Zimbabwe News and Internet Radio

Pay delays force change to nurses shifts

By Pamela Shumba

Some hospitals have reduced working days for nurses from five days to three to cushion the health workers from transport costs following the Government’s postponement of June salary payment dates for civil servants.

File picture of strike by doctors and nurses in Zimbabwe several years ago
File picture of strike by doctors and nurses in Zimbabwe several years ago

The Government shifted pay dates for most civil servants to this month.

Nurses at the United Bulawayo Hospitals (UBH) told The Chronicle that authorities announced on Wednesday that they had increased shift hours and reduced working days to cut their transport costs and curb absenteeism.

They said they will work from 7AM to 7PM for three days and be off work for the rest of the week.

A normal shift starts at 7AM and ends at 4PM.

Those on night shift will work the same 12 hours.

Zimbabwe Nurses Association (ZINA) secretary general Mr Enock Dongo yesterday said the development was welcome.

He said it was important for the government to come up with strategies that don’t strain and demotivate workers during this difficult time.

“I understand that some hospitals are already doing it but I’m not sure whether the government has implemented it. It’s a suggestion that we brought to the government during negotiations after looking at the financial situation.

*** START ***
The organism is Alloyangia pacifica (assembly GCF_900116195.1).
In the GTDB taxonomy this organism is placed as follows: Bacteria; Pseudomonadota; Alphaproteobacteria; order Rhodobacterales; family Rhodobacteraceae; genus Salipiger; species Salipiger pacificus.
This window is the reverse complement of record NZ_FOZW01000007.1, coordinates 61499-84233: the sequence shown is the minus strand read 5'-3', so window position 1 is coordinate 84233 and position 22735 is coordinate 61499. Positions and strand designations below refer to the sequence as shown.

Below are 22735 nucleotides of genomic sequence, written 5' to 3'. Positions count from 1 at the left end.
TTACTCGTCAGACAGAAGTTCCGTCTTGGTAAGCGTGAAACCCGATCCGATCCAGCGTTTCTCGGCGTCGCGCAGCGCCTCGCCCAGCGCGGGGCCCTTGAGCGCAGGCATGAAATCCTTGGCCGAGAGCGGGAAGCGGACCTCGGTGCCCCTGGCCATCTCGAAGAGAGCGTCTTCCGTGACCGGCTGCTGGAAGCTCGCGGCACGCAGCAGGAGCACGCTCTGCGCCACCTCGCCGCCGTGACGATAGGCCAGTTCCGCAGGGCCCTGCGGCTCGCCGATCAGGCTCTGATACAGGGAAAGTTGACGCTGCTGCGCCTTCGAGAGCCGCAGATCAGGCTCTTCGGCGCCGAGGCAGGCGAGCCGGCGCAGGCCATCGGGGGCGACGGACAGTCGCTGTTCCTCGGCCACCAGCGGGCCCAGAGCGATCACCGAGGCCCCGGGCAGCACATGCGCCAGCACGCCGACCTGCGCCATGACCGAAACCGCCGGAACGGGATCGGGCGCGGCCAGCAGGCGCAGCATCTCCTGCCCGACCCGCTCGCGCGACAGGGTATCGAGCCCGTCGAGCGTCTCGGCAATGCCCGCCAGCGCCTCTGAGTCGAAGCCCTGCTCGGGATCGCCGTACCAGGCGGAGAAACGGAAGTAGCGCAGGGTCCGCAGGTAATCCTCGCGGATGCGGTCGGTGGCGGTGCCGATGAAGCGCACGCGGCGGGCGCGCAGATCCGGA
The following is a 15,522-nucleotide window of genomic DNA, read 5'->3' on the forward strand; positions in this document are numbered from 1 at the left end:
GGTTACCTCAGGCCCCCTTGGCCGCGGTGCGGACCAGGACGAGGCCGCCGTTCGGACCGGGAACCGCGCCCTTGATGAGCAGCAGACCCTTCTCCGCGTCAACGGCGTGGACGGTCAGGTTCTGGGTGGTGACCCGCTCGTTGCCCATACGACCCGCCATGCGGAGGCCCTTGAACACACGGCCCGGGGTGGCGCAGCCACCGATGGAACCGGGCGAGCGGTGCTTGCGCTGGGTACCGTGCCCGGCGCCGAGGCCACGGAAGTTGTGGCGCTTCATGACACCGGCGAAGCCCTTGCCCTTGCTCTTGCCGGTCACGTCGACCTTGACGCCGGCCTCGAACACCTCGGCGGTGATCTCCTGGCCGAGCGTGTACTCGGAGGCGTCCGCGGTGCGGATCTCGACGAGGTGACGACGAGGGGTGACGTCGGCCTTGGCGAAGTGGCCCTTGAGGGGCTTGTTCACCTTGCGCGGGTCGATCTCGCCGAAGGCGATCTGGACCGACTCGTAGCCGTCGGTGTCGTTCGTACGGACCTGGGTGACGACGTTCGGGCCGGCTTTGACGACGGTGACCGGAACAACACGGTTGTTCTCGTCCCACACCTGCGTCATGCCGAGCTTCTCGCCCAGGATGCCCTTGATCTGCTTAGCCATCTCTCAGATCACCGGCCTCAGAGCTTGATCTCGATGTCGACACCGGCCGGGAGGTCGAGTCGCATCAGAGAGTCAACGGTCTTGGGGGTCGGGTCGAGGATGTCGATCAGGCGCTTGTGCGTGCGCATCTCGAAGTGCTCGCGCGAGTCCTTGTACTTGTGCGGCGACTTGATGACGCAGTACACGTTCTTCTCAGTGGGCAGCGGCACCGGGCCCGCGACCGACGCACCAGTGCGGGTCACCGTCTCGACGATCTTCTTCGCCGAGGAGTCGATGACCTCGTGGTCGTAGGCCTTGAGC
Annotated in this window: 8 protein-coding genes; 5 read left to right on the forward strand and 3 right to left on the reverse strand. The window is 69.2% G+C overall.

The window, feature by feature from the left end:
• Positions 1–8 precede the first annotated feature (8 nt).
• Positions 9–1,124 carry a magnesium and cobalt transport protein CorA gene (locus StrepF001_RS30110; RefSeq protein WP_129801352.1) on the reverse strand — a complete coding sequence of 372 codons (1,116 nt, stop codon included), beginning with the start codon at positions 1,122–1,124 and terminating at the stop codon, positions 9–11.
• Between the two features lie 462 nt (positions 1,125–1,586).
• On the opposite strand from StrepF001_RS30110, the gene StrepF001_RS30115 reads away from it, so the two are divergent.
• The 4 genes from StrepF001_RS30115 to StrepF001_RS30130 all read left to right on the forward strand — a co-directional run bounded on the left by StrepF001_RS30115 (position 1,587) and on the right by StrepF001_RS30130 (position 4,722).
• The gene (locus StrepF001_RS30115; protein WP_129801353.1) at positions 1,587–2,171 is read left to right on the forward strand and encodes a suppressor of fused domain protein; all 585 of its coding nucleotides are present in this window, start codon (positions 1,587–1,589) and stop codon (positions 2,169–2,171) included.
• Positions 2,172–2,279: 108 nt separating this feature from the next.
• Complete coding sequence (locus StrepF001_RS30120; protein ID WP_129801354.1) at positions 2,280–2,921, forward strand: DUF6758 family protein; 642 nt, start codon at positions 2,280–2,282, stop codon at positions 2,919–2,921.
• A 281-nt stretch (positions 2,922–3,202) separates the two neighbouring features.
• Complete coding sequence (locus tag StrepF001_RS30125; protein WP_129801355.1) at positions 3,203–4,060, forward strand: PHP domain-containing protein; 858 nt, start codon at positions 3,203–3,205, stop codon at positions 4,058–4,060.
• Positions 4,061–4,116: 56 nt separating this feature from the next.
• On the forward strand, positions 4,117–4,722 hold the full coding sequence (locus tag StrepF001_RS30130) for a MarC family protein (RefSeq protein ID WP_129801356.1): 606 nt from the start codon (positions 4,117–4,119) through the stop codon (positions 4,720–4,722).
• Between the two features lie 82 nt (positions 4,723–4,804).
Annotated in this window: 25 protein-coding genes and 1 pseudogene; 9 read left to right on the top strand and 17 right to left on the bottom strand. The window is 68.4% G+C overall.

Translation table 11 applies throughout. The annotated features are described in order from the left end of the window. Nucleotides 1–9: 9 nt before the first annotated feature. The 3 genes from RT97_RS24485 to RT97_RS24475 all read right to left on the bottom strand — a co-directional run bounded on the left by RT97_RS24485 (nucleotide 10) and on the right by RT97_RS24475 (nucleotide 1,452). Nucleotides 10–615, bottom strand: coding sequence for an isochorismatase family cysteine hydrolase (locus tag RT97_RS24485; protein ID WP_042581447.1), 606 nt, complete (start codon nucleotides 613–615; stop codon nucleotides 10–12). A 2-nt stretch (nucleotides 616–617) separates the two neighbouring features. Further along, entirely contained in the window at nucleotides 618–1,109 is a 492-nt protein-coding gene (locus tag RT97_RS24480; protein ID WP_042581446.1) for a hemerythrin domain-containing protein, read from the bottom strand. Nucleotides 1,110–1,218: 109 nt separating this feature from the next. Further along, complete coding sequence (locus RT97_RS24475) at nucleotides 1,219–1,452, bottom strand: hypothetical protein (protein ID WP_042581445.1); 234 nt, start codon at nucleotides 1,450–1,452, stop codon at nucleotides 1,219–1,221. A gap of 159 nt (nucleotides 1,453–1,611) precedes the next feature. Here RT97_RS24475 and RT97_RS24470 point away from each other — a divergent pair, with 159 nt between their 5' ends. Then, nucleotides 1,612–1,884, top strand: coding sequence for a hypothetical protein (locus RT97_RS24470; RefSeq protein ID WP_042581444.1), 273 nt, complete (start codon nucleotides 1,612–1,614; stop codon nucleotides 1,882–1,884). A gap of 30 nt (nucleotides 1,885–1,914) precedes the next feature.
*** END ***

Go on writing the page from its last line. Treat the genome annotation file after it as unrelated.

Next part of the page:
“We understand the challenge and we assure the government that nurses are devoted to their work but it’s difficult to work under such circumstances. We therefore recommended that we reduce the working days,” said Mr Dongo.

He said according to the arrangement, the nurses will work less days a week but still cover the stipulated hours.

“Reducing the number of days reduces costs for the nurses. It also minimises absenteeism. The Government has to support this because their workers have to be motivated.

“Apart from transport expenses, they have to pay bills and rentals. Nurses work with a sensitive clientele that requires them to be stress free when they deliver their duties,” said Mr Dongo.

He added that health workers were not different from workers in the security sector since their duty is to save people from dying.

“We made a request and the Government agreed that with effect from July nurses will be recognised as a security sector because of the nature of their job,” said Mr Dongo.

He said the nurses’ association rejected the $100 offered by the Government, describing it as a mockery.

“We refused to accept the $100 because 99 percent of the workers have loans with their banks. The $100 will simply go to the bank and the workers will still remain with nothing.

“The nurses have worked and they simply have to be given their dues accordingly,” said Mr Dongo.

Health and Child Care Minister Dr David Parirenyatwa could not be reached for comment yesterday. UBH chief executive officer Mrs Nonhlanhla Ndlovu was also not available.

The Government changed salary payment dates and proposed to pay members of the Zimbabwe National Army on June 27 followed by police and prison officers on June 30.

The education sector will be paid on July 7 followed by health workers and the rest of the civil service on July 14. Pensioners will get their dues on July 19. The Chronicle